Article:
A financial dispute between two major Internet backbones has led to dropped traffic between their networks, a high-stakes game of chicken that's angering customers affected by the network disruptions.This has had no effect on customers of any tier-1 providers other than Level 3. It only affects customers (and customers of customers, ad infinitum) who purchase service only from Level 3 or Cogent, without purchasing transit service from someone who has reachability to the other.
Early Wednesday morning Level 3 Communications Inc. terminated its "peering" agreement with Cogent Communications Inc., a step Level 3 says it took after months of fruitless negotiations.
Tier-1 providers are those that connect to each other (to all other tier-1's) with settlement-free interconnections (SFI); these include MCI, AT&T, Sprint, Qwest, Verio, and Global Crossing. Part of the agreement is usually that the amount of traffic passed in each direction is on a par--the reason for entering into such an arrangement without exchanging money is that the connectivity is considered of equal value to both parties. To quote a paper by Geoff Huston,
The bottom line is that a true peer relationship is based on the supposition that either party can terminate the interconnection relationship and that the other party does not consider such an action a competitively hostile act. If one party has a high reliance on the interconnection arrangement and the other does not, then the most stable business outcome is that this reliance is expressed in terms of a service contract with the other party, and a provider/client relationship is established. If a balance of mutual requirement exists between both parties, then a stable basis for a peer interconnection relationship also exists. Such a statement has no intrinsic metrics that allow the requirements to be quantified. Peering in such an environment is best expressed as the balance of perceptions, in which each party perceives an acceptable approximation of equal benefit in the interconnection relationship in their own terms.Cogent, unlike Level 3, is not a tier-1 provider; they purchase transit from Verio in order to get to Sprint and AOL, among other places. Cogent has applied filters to announcements of their routes to their transit providers for all of its peers, so that traffic to those peers can only go over the links where they don't pay for traffic (the peering links) rather than the ones where they do have to pay (the transit links).
Level 3 has apparently decided that it is not getting as much as it's giving from the peer relationship with Cogent, and so has ended it, with 75 days notice. This is a situation which Cogent could rectify by entering into a customer relationship with Level 3 or by removing their filters on Level 3 to use a transit provider such as Verio to reach Level 3.
This is a scenario that either party has the power to resolve--Level 3 by allowing peering from Cogent (which they have already clearly indicated is not a high priority for them); Cogent by purchasing service from Level 3 or reaching Level 3 by purchasing IP transit from someone else.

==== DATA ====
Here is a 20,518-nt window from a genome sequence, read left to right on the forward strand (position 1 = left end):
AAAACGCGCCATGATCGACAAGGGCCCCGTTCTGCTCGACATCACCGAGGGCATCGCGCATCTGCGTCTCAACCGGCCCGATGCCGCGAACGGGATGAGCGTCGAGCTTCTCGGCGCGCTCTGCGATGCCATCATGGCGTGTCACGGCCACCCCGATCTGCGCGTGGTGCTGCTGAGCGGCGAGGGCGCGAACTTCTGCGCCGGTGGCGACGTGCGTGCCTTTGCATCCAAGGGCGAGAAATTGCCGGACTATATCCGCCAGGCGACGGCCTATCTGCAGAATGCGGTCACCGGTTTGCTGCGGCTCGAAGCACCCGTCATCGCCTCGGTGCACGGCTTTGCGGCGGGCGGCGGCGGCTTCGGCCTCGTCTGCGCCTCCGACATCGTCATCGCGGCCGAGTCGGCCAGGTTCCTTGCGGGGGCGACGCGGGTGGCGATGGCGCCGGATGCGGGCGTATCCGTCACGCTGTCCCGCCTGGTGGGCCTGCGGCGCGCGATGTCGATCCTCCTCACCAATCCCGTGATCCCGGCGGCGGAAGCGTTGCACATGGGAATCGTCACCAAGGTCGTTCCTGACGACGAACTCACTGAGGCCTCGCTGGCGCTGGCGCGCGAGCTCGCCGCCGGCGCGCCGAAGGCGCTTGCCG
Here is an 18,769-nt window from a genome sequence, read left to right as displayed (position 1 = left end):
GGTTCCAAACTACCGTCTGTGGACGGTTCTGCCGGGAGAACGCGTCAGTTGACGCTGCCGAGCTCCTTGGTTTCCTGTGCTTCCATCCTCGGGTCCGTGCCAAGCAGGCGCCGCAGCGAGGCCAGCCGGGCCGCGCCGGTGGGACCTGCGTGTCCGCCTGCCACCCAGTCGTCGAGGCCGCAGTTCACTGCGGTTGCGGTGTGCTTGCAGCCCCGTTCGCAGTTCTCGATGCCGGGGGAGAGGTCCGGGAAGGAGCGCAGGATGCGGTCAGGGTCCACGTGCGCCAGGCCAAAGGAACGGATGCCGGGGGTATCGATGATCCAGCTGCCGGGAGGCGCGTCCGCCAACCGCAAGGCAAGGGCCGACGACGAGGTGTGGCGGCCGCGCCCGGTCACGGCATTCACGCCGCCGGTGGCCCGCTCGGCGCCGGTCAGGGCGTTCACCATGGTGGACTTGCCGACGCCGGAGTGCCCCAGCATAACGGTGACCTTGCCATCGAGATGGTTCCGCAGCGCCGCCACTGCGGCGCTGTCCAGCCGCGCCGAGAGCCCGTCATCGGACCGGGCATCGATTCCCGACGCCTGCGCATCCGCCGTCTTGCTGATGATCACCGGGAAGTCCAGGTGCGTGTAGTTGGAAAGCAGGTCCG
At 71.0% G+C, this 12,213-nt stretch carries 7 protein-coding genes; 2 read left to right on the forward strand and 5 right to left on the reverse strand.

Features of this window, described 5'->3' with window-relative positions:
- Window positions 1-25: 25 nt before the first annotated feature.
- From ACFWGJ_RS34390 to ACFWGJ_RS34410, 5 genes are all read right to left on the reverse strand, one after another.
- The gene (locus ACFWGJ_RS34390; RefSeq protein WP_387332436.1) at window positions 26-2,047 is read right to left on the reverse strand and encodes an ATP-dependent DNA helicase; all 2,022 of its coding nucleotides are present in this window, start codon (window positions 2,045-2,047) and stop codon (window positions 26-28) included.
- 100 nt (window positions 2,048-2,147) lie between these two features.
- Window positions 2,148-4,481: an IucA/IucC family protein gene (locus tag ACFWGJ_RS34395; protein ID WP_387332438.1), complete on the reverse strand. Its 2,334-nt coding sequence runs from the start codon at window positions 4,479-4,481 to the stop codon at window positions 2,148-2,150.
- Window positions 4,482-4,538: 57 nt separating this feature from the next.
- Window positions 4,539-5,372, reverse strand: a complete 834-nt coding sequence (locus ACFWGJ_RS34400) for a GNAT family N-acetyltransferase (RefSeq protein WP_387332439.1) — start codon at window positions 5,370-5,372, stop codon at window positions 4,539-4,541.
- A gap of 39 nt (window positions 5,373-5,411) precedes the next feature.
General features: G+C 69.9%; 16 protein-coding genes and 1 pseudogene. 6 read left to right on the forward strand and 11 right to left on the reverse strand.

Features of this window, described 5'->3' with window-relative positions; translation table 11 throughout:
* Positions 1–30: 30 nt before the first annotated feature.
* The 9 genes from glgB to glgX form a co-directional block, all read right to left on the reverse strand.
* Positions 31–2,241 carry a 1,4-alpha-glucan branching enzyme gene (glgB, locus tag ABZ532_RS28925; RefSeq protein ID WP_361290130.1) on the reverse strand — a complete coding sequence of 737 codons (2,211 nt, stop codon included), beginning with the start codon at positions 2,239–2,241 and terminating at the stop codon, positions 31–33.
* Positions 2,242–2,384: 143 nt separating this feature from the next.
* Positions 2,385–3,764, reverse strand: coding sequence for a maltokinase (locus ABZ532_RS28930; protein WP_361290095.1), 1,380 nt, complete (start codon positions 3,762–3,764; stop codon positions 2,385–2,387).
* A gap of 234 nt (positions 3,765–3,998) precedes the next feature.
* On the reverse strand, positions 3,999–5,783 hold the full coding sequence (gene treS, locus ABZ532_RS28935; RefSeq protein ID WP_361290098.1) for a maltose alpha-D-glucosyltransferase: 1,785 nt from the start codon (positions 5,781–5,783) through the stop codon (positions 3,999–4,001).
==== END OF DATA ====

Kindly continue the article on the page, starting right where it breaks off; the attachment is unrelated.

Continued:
Cogent has been caught in this situation at least three times previously--it was depeered by OpenTransit (France Telecom) on April 14, 2005. Cogent gave in on April 17 by removing its filters that prevented traffic to OpenTransit from going across transit links. Teleglobe apparently attempted a similar move, but after paying Savvis for transit to resolve the issue, decided the peering was worthwhile. Back in 2002, AOL ended its peering with Cogent. So of these three peering battles, Cogent lost two and won one.
It's possible that Cogent generates more outbound than inbound traffic on its peering connection with Level 3; that kind of imbalance can be caused by, say, Cogent having more websites than individual customers on its network. Websites receive very small requests for pages, and send back very large amounts of data (web pages, images, streaming audio and video). Individual customers typically send out small requests (for web pages or files to download) and receive back large amounts of data. Peer-to-peer traffic can have high volume in either direction, but tends to cancel out since it's usually between individual customers. (UPDATE: Cogent denies that this is the case, saying that their inbound and outbound traffic with Level 3 was balanced.)
Cogent has been aggressive in price reductions on IP transit costs, allowing them to take customers from providers that they peer with; this is also being attributed as a reason for Level 3 to want to depeer with them.
It remains to be seen who will blink first this time. We may see calls for government regulation to address this issue, but those who have lost connectivity should complain to their upstream providers; those complaints will pass up to either Level 3 or Cogent. (And, if you are one of those affected, that means your provider is not purchasing sufficient connectivity to be able to withstand an issue like this.)
UPDATE (July 25, 2008): It was Level 3 that blinked first (back in 2005; I neglected to update this post), and as of June 2008, Cogent is no longer buying transit from anyone, joining the ranks of tier-1 providers.